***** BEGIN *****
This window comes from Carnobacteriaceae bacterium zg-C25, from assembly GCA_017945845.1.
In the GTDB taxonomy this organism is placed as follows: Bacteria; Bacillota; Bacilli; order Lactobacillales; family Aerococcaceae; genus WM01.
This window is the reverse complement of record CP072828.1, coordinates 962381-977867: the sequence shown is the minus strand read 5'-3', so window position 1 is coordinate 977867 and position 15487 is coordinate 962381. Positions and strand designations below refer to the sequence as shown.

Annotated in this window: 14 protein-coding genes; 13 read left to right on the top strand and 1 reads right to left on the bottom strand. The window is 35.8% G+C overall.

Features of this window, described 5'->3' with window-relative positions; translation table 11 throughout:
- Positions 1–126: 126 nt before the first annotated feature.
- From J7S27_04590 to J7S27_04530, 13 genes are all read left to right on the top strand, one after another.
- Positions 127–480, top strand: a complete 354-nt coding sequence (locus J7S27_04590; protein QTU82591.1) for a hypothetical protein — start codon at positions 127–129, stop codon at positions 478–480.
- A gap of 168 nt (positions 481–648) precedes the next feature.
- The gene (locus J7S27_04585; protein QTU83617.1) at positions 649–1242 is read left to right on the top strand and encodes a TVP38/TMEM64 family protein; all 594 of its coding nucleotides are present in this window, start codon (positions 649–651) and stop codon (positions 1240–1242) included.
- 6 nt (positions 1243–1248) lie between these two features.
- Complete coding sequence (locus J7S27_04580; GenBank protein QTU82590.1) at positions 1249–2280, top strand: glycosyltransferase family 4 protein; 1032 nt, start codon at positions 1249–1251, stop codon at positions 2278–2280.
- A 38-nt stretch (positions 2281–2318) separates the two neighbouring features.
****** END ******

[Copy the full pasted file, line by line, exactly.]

This window comes from Carnobacteriaceae bacterium zg-C25, from assembly GCA_017945845.1.
In the GTDB taxonomy this organism is placed as follows: Bacteria; Bacillota; Bacilli; order Lactobacillales; family Aerococcaceae; genus WM01.
This window is the reverse complement of record CP072828.1, coordinates 962381-977867: the sequence shown is the minus strand read 5'-3', so window position 1 is coordinate 977867 and position 15487 is coordinate 962381. Positions and strand designations below refer to the sequence as shown.

Annotated in this window: 14 protein-coding genes; 13 read left to right on the top strand and 1 reads right to left on the bottom strand. The window is 35.8% G+C overall.

Features of this window, described 5'->3' with window-relative positions; translation table 11 throughout:
- Positions 1–126: 126 nt before the first annotated feature.
- From J7S27_04590 to J7S27_04530, 13 genes are all read left to right on the top strand, one after another.
- Positions 127–480, top strand: a complete 354-nt coding sequence (locus J7S27_04590; protein QTU82591.1) for a hypothetical protein — start codon at positions 127–129, stop codon at positions 478–480.
- A gap of 168 nt (positions 481–648) precedes the next feature.
- The gene (locus J7S27_04585; protein QTU83617.1) at positions 649–1242 is read left to right on the top strand and encodes a TVP38/TMEM64 family protein; all 594 of its coding nucleotides are present in this window, start codon (positions 649–651) and stop codon (positions 1240–1242) included.
- 6 nt (positions 1243–1248) lie between these two features.
- Complete coding sequence (locus J7S27_04580; GenBank protein QTU82590.1) at positions 1249–2280, top strand: glycosyltransferase family 4 protein; 1032 nt, start codon at positions 1249–1251, stop codon at positions 2278–2280.
- A 38-nt stretch (positions 2281–2318) separates the two neighbouring features.